Hispanic children are more likely than those from other racial and ethnic backgrounds to be diagnosed with acute lymphoblastic leukemia (ALL), a type of blood cancer, and are more likely to die of their disease. Work led by St. Jude Children’s Research Hospital scientists has pinpointed genetic factors behind the grim statistics.
Yamila, who is now 10, has been fighting cancer ever since she was 3 years old, when she was found to suffer from ALL. Yamila, whose family lived in Puerto Rico, underwent treatment at a local hospital. But the cancer came back.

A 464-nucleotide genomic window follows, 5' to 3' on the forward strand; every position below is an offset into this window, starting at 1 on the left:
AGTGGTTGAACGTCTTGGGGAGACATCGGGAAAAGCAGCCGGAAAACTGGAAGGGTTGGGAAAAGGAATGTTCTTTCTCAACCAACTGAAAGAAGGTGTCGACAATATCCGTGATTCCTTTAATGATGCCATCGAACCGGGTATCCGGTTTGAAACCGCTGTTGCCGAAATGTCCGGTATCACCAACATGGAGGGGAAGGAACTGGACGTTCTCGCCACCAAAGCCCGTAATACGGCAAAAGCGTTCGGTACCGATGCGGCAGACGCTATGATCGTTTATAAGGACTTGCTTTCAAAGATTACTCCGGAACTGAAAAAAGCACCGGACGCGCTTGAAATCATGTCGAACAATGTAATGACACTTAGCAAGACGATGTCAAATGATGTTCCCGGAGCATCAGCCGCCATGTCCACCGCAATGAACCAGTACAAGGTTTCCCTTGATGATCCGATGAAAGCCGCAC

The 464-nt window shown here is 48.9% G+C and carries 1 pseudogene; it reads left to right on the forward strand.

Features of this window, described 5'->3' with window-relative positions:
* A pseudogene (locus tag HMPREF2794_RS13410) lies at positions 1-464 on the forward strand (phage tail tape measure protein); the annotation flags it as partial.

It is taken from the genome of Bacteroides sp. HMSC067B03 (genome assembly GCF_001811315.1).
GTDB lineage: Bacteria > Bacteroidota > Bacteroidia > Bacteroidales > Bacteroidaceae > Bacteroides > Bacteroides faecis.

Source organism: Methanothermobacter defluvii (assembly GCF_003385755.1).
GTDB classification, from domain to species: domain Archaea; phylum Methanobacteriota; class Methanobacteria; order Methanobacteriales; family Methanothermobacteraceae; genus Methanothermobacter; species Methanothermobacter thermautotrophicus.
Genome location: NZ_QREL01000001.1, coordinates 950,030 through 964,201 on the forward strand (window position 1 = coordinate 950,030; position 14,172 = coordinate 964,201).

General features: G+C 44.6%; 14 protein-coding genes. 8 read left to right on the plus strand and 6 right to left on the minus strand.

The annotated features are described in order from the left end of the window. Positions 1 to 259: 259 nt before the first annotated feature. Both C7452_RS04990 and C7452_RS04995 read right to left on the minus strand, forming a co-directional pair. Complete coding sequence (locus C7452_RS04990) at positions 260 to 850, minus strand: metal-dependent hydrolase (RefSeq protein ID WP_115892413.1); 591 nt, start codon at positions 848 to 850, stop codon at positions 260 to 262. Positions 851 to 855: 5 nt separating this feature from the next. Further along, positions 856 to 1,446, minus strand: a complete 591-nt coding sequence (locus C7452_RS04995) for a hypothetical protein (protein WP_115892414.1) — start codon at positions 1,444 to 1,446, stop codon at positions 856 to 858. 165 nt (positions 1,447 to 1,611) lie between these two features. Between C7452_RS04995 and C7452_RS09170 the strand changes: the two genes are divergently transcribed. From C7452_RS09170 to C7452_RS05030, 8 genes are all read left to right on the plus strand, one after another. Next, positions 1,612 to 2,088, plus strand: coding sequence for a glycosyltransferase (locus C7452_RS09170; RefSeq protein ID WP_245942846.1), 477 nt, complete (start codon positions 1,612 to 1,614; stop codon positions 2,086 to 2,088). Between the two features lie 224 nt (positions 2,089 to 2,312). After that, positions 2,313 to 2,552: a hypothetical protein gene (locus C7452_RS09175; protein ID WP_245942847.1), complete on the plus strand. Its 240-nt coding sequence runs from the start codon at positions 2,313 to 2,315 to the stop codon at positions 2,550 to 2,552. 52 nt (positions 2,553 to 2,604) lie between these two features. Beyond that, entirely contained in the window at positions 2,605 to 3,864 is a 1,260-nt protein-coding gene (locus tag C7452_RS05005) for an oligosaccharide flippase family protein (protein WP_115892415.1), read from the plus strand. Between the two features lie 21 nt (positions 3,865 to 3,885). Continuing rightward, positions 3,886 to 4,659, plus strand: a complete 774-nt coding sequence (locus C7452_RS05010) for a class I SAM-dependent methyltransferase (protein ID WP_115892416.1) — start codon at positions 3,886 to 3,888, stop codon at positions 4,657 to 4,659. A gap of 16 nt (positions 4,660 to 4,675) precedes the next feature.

This time, her doctors recommended a bone marrow transplant and referred Yamila’s family to St. Jude Children’s Research Hospital in Memphis, Tennessee. St. Jude invents more clinical trials than any other children’s hospital, which is why the world looks to St. Jude for new and better ways to treat childhood cancer. At St. Jude, Yamila underwent the bone marrow transplant, with her brother serving as her donor.
In addition to providing cutting-edge medicine and care free of charge, St. Jude works hard to create a healing environment that allows kids to be kids.
“My daughter began riding her bike shortly after leaving the transplant unit,” said Yahaira, Yamila’s mother. “The physical therapist would come to teach her some exercises, and all she would think about was her bike.”
“St. Jude is a hospital where miracles happen,” Yahaira said.
Recently, Yamila’s family was devastated to learn the cancer has returned. They are once again at St. Jude, where Yamila is continuing to fight.